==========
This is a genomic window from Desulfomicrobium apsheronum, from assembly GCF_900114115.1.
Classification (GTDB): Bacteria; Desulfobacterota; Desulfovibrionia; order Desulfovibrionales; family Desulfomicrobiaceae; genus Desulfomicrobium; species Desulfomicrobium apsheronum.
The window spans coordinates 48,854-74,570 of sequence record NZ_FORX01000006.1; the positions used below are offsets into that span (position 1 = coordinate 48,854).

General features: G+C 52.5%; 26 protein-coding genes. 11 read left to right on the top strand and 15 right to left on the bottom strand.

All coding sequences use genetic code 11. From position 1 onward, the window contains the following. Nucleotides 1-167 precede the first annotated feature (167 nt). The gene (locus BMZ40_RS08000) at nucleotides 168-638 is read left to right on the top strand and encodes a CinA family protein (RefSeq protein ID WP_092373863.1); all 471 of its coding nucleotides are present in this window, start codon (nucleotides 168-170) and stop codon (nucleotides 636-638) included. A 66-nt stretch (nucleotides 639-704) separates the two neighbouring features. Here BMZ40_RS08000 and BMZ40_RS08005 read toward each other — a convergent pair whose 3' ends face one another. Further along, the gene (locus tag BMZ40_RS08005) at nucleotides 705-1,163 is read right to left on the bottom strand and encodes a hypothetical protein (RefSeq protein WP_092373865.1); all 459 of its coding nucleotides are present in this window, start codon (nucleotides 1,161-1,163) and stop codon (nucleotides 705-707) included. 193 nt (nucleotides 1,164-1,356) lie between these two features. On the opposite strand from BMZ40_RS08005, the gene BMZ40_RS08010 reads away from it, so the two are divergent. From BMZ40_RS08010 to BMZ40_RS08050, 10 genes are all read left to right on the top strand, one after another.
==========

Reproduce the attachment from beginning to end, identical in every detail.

This is a genomic window from Desulfomicrobium apsheronum, from assembly GCF_900114115.1.
Classification (GTDB): Bacteria; Desulfobacterota; Desulfovibrionia; order Desulfovibrionales; family Desulfomicrobiaceae; genus Desulfomicrobium; species Desulfomicrobium apsheronum.
The window spans coordinates 48,854-74,570 of sequence record NZ_FORX01000006.1; the positions used below are offsets into that span (position 1 = coordinate 48,854).

General features: G+C 52.5%; 26 protein-coding genes. 11 read left to right on the top strand and 15 right to left on the bottom strand.

All coding sequences use genetic code 11. From position 1 onward, the window contains the following. Nucleotides 1-167 precede the first annotated feature (167 nt). The gene (locus BMZ40_RS08000) at nucleotides 168-638 is read left to right on the top strand and encodes a CinA family protein (RefSeq protein ID WP_092373863.1); all 471 of its coding nucleotides are present in this window, start codon (nucleotides 168-170) and stop codon (nucleotides 636-638) included. A 66-nt stretch (nucleotides 639-704) separates the two neighbouring features. Here BMZ40_RS08000 and BMZ40_RS08005 read toward each other — a convergent pair whose 3' ends face one another. Further along, the gene (locus tag BMZ40_RS08005) at nucleotides 705-1,163 is read right to left on the bottom strand and encodes a hypothetical protein (RefSeq protein WP_092373865.1); all 459 of its coding nucleotides are present in this window, start codon (nucleotides 1,161-1,163) and stop codon (nucleotides 705-707) included. 193 nt (nucleotides 1,164-1,356) lie between these two features. On the opposite strand from BMZ40_RS08005, the gene BMZ40_RS08010 reads away from it, so the two are divergent. From BMZ40_RS08010 to BMZ40_RS08050, 10 genes are all read left to right on the top strand, one after another.